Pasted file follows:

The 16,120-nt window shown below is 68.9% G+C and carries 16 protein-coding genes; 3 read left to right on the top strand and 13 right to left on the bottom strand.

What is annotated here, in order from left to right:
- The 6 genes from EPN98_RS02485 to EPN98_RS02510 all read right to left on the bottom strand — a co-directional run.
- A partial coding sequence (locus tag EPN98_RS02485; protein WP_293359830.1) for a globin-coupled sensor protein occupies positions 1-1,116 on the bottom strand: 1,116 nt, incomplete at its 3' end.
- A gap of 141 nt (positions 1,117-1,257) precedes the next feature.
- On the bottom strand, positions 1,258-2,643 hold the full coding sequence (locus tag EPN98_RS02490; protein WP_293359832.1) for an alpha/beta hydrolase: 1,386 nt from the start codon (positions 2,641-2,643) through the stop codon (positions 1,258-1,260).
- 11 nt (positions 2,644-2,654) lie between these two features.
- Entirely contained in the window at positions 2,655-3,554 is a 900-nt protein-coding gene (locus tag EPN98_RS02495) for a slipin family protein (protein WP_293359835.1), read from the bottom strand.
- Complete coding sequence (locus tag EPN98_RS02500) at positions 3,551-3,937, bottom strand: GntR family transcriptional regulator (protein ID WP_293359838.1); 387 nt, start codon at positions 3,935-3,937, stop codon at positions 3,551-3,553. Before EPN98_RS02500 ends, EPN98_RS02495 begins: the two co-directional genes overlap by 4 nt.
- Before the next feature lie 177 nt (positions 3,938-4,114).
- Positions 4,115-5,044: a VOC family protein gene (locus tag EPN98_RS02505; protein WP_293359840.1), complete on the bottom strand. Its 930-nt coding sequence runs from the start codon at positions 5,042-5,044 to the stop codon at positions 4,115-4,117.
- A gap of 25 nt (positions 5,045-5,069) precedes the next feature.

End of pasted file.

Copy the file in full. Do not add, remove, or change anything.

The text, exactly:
The 16,120-nt window shown below is 68.9% G+C and carries 16 protein-coding genes; 3 read left to right on the top strand and 13 right to left on the bottom strand.

What is annotated here, in order from left to right:
- The 6 genes from EPN98_RS02485 to EPN98_RS02510 all read right to left on the bottom strand — a co-directional run.
- A partial coding sequence (locus tag EPN98_RS02485; protein WP_293359830.1) for a globin-coupled sensor protein occupies positions 1-1,116 on the bottom strand: 1,116 nt, incomplete at its 3' end.
- A gap of 141 nt (positions 1,117-1,257) precedes the next feature.
- On the bottom strand, positions 1,258-2,643 hold the full coding sequence (locus tag EPN98_RS02490; protein WP_293359832.1) for an alpha/beta hydrolase: 1,386 nt from the start codon (positions 2,641-2,643) through the stop codon (positions 1,258-1,260).
- 11 nt (positions 2,644-2,654) lie between these two features.
- Entirely contained in the window at positions 2,655-3,554 is a 900-nt protein-coding gene (locus tag EPN98_RS02495) for a slipin family protein (protein WP_293359835.1), read from the bottom strand.
- Complete coding sequence (locus tag EPN98_RS02500) at positions 3,551-3,937, bottom strand: GntR family transcriptional regulator (protein ID WP_293359838.1); 387 nt, start codon at positions 3,935-3,937, stop codon at positions 3,551-3,553. Before EPN98_RS02500 ends, EPN98_RS02495 begins: the two co-directional genes overlap by 4 nt.
- Before the next feature lie 177 nt (positions 3,938-4,114).
- Positions 4,115-5,044: a VOC family protein gene (locus tag EPN98_RS02505; protein WP_293359840.1), complete on the bottom strand. Its 930-nt coding sequence runs from the start codon at positions 5,042-5,044 to the stop codon at positions 4,115-4,117.
- A gap of 25 nt (positions 5,045-5,069) precedes the next feature.